The obvious reason is that Jesus and his family had been invited. Many people were likely aware that Jesus had recently undertaken a new career as a "religious teacher, " and like John the Baptist he had a special group of disciples accompanying him. 

So attending the wedding feast and taking part in the festivities gave Jesus the opportunity to be with his family and his mother. It also provided the opportunity to introduce his close circle of followers to other members of his family and friends as well as others attending from Nazareth and the nearby towns and villages.

Being at the wedding served another purpose for Jesus.  It provided his disciples the opportunity of getting to know Jesus in a much broader context. They saw him interacting with family and friends. They notice how he would respectfully introduce them to these people. They saw him taking part in the festivities and fully enjoying them. More and more he was revealing himself as a human being very much like themselves; although at the same time they also knew that he was very different.

Then, after the unusual conversation with his mother about the wine running out, you can only imagine how much they were taken aback and changed in their assessment and appreciation of him when they witnessed the miracle of the water being changed into very good wine. Scripture simply describes their change by stating: Jesus did this as the beginning of his signs at Cana in Galilee . . . and his disciples began to believe in him."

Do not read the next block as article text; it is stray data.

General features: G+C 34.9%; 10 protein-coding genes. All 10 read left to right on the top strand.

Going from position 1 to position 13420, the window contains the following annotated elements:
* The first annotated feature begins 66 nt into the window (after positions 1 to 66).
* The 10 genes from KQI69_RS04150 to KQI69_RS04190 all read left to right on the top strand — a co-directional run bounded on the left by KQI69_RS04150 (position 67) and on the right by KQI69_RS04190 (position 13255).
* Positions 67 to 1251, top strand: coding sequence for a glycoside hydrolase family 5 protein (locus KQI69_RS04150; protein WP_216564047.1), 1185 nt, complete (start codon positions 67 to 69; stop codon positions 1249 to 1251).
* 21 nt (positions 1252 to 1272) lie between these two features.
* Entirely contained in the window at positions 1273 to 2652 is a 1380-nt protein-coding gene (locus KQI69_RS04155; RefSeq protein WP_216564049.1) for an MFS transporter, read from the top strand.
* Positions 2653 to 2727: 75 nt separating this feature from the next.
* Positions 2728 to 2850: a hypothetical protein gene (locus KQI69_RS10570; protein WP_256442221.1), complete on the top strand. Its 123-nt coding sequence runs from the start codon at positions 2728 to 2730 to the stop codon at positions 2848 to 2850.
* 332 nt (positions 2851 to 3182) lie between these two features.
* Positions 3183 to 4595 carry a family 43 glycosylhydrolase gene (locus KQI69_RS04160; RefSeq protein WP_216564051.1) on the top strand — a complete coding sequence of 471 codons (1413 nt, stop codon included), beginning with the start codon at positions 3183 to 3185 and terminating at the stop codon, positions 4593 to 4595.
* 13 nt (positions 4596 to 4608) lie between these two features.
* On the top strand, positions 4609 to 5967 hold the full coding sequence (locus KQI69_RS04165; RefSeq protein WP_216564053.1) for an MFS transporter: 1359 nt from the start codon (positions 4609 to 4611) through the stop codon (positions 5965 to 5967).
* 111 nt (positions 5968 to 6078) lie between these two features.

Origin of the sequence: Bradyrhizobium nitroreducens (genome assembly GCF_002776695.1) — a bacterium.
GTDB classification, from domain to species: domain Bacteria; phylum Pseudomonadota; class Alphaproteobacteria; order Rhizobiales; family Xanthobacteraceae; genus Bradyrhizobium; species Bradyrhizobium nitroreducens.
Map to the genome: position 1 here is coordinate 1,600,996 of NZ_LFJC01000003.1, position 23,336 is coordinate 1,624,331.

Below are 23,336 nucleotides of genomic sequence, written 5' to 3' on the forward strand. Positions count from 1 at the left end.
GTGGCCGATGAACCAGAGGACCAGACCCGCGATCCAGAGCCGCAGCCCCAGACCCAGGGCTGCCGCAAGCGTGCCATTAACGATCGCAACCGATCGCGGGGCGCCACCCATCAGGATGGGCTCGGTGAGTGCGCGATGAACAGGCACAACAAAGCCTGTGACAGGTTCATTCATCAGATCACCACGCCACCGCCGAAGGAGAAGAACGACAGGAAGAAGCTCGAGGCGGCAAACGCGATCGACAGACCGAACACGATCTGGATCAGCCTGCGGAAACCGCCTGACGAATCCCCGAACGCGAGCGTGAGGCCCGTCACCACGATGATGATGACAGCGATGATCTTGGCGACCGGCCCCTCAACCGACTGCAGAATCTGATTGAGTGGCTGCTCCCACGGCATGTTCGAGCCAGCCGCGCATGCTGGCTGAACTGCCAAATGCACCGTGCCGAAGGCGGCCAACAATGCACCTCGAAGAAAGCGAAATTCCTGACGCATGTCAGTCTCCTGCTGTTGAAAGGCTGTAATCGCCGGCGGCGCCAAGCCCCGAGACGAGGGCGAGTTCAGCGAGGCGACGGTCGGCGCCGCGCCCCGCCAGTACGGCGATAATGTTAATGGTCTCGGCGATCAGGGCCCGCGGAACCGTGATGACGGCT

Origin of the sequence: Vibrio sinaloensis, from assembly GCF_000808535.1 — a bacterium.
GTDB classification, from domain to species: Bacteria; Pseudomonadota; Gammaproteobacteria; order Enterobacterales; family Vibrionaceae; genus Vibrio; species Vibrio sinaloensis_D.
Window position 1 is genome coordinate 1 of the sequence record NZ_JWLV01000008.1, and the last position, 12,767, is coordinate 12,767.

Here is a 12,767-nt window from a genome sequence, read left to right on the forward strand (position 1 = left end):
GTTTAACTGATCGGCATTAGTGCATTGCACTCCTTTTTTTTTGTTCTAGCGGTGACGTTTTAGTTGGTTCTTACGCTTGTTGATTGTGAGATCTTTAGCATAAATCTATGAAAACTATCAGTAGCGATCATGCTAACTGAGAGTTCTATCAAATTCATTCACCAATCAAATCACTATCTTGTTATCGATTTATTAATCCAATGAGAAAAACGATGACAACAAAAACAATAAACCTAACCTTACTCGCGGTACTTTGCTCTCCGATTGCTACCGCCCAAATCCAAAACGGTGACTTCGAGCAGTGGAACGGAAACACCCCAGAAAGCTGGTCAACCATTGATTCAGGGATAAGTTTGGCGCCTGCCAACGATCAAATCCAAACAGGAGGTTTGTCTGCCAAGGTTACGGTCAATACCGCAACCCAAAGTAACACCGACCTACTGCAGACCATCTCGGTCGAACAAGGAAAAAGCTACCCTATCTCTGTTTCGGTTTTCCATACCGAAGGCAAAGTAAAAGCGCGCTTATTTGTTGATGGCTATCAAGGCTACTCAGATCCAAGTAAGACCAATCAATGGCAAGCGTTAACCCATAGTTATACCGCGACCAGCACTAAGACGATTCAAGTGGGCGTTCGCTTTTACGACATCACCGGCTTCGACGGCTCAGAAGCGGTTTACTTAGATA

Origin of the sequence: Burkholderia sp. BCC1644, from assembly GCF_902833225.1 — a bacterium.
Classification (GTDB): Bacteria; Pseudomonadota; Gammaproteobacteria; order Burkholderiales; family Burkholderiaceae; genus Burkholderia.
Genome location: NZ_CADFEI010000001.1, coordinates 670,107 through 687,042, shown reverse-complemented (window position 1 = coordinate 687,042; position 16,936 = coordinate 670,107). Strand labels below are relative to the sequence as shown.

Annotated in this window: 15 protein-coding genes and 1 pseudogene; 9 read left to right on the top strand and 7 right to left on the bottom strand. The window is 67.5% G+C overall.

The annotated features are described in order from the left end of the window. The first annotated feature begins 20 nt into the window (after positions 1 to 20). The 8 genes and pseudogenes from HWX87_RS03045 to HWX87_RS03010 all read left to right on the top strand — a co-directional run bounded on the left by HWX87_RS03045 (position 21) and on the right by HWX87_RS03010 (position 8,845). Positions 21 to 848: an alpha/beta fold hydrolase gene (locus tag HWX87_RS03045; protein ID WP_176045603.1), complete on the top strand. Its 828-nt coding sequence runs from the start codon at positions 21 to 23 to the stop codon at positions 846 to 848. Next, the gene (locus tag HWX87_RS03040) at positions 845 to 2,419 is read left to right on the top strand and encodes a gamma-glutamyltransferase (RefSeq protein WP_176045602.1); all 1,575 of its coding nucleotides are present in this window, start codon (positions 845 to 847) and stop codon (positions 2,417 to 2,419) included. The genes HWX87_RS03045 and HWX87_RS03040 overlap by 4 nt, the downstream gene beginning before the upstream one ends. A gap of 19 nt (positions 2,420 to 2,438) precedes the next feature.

You may wish to consider how the Lord has brought you to belief in him and how he can help you too to grow ever deeper in your belief and appreciation.


Jim Blumeyer, S.J.


Weekend Reflections for 1/11/19

How Jesus Begins His Public Life

Jesus spent most of the first 30 years of his life in Nazareth. He begins to hear about John the Baptist and his preaching.  He knows that John’s message is advising and alerting people to prepare for the Kingdom of God, and to prepare for one who is to come, one whose sandal John himself is not worthy to unlatch. Eventually Jesus senses that he is to be involved with this, that he too is called to preach about the kingdom of God and his own role in it.  But how?

So he sets out to see  John the Baptist who has been preaching at the River Jordan.  In my prayer I  imagine Jesus leaving Nazareth and going to the Jordan River, a journey of at least 33 miles.  As he reaches the breast of the hill overlooking the river he sees the people gathered there, he sees John by the river preaching.  How he must have been filled with admiration and pride at what John was doing; but at the same time there were his own questions about what Jesus himself would do next.  Should John be involved or not?  Was Jesus proceeding in the manner which his Father wanted? And if yes, what else did that entail?